Geraniums prefer temperatures over 60 degrees F. Temperatures below this cause leaves to turn rosy red and become weakened. Growth slows, but plants generally do not die. Geraniums perform best with 6 hours of sunlight per day. They bloom in every color and are easy to propagate by cuttings. Geranium foliage can be lacy and delicate, deeply segmented or round and sturdy. They are generally easy to grow.
Geraniums should not be grown outside until all danger of frost is past. Check with your local garden center or National Weather Service for local frost dates (see Resources).
When soil has warmed to 60 degrees F, geraniums can be planted either in flower beds or containers. Plant them in areas that get at least 6 to 8 hours of sunlight per day. Trailing varieties such as ivy geranium do well in hanging baskets or window boxes, and have the same temperature requirements.
Temperature for indoor geranium growing is ideal at 65 to 70 degrees F during the day and 55 degrees F at night. High intensity light near windows is recommended but they can tolerate moderate light as well.
Treat indoor geraniums as all houseplants with regular fertilizing, frequent attention to water, and re-potting when needed. Geraniums require less water than many indoor plants; topsoil should be dry to the touch when water is needed.
Temperature requirements for bedding geraniums are also 60 degrees F and above. Frost damages the tender leaves. Bedding geraniums benefit from a regular fertilization program. Add compost to a depth of 12 inches when they are planted and continue side dressing with compost every 4 to 6 weeks during growing season. Geraniums thrive in loose soil that is rich in organic matter. Clay soil may be amended with organic materials such as peat moss or compost.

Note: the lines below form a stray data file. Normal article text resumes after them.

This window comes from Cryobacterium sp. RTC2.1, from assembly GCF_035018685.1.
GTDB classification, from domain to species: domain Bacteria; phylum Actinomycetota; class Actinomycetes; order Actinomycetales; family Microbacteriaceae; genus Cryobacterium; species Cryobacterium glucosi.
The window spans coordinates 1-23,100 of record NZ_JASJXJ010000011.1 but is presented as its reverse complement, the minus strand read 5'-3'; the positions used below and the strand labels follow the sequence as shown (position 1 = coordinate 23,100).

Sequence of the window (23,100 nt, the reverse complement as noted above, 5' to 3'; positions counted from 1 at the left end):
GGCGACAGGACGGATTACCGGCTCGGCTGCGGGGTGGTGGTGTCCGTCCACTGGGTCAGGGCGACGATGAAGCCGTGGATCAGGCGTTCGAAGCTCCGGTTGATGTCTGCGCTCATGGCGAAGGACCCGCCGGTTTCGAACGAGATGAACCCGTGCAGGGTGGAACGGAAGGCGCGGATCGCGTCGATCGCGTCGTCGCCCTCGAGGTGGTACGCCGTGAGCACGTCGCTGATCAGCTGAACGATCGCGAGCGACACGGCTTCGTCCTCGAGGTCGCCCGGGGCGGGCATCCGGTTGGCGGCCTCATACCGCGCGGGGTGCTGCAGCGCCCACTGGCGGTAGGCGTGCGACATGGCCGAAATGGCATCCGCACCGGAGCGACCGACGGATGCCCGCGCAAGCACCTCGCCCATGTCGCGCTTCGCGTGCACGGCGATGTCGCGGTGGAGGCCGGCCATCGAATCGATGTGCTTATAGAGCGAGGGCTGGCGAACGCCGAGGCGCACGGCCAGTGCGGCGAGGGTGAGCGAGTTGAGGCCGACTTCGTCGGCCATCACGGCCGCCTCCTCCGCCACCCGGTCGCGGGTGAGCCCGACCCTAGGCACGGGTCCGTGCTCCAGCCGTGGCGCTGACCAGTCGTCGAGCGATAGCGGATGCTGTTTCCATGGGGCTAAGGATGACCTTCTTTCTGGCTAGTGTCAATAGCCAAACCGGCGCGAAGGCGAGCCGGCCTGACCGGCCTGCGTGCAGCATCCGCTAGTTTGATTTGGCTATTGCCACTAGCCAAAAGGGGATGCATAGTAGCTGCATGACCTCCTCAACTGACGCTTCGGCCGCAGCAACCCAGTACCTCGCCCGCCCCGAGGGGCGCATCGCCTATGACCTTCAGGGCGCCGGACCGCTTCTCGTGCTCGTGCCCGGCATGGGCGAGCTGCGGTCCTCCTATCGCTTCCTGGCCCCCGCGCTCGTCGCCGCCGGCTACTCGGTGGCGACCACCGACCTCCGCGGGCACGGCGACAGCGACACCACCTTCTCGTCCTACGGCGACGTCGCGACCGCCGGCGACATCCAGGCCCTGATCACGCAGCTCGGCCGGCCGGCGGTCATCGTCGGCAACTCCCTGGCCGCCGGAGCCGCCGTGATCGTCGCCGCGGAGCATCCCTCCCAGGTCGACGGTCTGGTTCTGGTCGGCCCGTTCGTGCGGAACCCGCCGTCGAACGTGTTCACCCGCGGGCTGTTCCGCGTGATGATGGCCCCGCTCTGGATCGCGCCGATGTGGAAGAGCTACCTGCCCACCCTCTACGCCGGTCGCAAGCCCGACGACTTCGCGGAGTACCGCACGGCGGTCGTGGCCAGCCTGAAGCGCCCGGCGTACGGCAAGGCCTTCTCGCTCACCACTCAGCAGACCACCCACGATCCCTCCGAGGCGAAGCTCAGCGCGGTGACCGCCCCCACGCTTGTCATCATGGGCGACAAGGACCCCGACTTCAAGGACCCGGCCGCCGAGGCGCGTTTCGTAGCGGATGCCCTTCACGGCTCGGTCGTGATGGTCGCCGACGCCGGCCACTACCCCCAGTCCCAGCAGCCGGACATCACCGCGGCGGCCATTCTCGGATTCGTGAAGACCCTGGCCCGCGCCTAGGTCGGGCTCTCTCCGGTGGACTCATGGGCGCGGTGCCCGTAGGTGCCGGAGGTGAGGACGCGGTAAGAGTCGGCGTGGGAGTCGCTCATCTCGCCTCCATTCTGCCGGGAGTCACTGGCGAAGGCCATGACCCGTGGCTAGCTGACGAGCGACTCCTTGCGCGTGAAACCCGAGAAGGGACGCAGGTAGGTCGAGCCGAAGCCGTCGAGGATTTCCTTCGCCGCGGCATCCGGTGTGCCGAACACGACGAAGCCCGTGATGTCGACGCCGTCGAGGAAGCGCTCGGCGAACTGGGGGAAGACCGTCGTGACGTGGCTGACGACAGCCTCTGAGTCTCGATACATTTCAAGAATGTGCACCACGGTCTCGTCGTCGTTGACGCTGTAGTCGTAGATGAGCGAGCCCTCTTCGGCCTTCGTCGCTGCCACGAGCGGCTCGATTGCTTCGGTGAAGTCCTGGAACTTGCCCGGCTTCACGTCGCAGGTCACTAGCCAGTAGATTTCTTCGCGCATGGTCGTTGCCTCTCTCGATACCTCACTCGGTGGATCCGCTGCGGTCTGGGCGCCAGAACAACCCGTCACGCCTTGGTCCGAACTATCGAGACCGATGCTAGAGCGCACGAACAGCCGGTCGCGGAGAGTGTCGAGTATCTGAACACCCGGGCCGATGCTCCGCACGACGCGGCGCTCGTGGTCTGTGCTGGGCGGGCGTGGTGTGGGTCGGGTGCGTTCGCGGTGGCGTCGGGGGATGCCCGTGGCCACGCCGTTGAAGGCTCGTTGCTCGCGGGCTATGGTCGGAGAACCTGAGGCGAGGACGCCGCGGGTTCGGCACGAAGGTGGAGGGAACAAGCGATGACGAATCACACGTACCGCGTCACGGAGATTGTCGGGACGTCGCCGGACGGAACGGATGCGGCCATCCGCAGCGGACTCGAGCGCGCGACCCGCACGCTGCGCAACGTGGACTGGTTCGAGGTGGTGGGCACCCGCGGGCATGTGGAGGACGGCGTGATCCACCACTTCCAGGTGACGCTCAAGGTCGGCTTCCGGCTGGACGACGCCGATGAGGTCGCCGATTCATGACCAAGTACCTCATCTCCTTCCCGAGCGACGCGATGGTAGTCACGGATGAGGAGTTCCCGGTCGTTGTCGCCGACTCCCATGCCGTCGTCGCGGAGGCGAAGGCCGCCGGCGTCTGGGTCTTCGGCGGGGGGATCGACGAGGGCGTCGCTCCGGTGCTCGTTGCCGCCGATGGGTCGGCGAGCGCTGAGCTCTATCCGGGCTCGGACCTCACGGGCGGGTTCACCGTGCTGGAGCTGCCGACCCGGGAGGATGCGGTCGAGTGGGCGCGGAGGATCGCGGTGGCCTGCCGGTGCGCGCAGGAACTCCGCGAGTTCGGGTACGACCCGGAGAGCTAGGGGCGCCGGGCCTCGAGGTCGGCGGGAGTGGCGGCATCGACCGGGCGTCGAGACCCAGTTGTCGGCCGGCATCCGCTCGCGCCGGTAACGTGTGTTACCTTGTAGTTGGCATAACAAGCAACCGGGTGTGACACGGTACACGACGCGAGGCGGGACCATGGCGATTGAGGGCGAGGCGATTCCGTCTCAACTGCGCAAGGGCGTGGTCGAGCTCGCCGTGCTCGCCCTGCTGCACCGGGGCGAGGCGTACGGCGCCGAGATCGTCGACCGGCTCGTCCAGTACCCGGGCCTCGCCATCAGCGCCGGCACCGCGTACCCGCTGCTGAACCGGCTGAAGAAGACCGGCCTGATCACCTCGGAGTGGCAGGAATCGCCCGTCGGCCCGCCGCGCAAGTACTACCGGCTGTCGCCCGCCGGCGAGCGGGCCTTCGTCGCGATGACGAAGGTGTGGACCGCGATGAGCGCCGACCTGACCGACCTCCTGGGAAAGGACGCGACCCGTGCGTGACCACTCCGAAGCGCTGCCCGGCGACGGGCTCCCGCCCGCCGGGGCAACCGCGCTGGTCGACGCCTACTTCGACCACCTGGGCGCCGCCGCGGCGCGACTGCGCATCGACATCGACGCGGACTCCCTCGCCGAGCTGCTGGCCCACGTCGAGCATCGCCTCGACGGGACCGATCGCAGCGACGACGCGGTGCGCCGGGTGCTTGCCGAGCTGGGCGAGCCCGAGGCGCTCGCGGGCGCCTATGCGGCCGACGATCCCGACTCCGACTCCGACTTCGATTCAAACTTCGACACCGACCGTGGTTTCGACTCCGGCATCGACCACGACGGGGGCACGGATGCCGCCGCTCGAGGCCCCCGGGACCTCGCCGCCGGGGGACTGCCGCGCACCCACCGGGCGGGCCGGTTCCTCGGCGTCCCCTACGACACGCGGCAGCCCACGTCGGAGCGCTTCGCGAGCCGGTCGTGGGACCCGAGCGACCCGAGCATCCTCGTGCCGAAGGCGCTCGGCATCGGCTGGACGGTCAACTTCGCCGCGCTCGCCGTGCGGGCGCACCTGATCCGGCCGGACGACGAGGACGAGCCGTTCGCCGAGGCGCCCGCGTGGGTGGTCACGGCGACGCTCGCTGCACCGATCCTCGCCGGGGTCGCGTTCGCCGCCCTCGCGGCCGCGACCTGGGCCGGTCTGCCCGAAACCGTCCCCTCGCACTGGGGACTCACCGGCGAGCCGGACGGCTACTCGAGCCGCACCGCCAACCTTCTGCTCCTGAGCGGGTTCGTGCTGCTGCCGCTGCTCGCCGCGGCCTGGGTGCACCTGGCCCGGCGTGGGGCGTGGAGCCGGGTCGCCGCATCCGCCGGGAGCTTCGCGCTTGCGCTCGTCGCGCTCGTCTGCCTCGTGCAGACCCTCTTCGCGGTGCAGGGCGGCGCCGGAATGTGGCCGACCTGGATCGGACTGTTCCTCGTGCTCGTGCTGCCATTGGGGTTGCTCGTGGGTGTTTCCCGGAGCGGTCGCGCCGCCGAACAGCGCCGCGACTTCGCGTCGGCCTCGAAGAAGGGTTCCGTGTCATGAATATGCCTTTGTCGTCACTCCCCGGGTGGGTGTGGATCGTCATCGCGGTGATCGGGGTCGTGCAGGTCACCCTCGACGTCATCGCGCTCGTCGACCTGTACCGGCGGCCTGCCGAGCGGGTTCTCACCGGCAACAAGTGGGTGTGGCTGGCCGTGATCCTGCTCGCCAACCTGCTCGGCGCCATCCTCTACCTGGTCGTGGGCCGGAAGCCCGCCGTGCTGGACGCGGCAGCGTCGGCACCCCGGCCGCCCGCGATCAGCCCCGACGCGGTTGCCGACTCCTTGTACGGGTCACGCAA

The temperature to propagate geraniums is ideally above 60 degrees F. Take cuttings 3 to 4 inches in length from the growing tips of branches in September to October. This allows three to four weeks for roots to develop before the first frost.
Geraniums root easily from cuttings. Keep the mother plant relatively dry for several weeks before taking the cuttings. Put cuttings in vermiculite or coarse sand, place in indirect light, and do not let them dry out. After roots develop, keep new plants moist but not over-watered.
Geraniums have over 400 known species in their genus, and all have similar temperature requirements. They are found in all temperate regions of the world and are sometimes known as cranesbills.
Geraniums are sometimes called hardy geraniums, to distinguish them from pelargoniums, which have similar culture but an irregular flower petal formation. Scented geraniums are grown for the aroma of their leaves: peppermint, chocolate, nutmeg and lemon.